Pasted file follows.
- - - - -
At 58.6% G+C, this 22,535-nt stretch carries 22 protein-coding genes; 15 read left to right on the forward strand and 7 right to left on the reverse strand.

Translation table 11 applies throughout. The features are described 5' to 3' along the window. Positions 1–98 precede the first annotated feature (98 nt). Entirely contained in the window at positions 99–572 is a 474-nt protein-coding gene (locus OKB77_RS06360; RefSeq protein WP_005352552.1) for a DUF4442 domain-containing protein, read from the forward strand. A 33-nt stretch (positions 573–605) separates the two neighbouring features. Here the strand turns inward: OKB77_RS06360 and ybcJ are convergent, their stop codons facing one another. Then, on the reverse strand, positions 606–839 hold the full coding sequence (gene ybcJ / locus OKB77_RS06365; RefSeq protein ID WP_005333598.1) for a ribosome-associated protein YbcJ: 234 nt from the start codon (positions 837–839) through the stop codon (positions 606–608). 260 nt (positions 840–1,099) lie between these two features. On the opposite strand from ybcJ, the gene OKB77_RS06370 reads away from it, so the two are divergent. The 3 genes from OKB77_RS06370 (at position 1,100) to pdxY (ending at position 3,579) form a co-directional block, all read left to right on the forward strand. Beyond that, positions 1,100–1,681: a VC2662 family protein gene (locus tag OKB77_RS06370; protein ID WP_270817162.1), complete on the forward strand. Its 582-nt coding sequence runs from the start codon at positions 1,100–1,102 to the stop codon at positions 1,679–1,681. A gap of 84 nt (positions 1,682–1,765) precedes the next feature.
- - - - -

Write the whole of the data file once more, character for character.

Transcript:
At 58.6% G+C, this 22,535-nt stretch carries 22 protein-coding genes; 15 read left to right on the forward strand and 7 right to left on the reverse strand.

Translation table 11 applies throughout. The features are described 5' to 3' along the window. Positions 1–98 precede the first annotated feature (98 nt). Entirely contained in the window at positions 99–572 is a 474-nt protein-coding gene (locus OKB77_RS06360; RefSeq protein WP_005352552.1) for a DUF4442 domain-containing protein, read from the forward strand. A 33-nt stretch (positions 573–605) separates the two neighbouring features. Here the strand turns inward: OKB77_RS06360 and ybcJ are convergent, their stop codons facing one another. Then, on the reverse strand, positions 606–839 hold the full coding sequence (gene ybcJ / locus OKB77_RS06365; RefSeq protein ID WP_005333598.1) for a ribosome-associated protein YbcJ: 234 nt from the start codon (positions 837–839) through the stop codon (positions 606–608). 260 nt (positions 840–1,099) lie between these two features. On the opposite strand from ybcJ, the gene OKB77_RS06370 reads away from it, so the two are divergent. The 3 genes from OKB77_RS06370 (at position 1,100) to pdxY (ending at position 3,579) form a co-directional block, all read left to right on the forward strand. Beyond that, positions 1,100–1,681: a VC2662 family protein gene (locus tag OKB77_RS06370; protein ID WP_270817162.1), complete on the forward strand. Its 582-nt coding sequence runs from the start codon at positions 1,100–1,102 to the stop codon at positions 1,679–1,681. A gap of 84 nt (positions 1,682–1,765) precedes the next feature.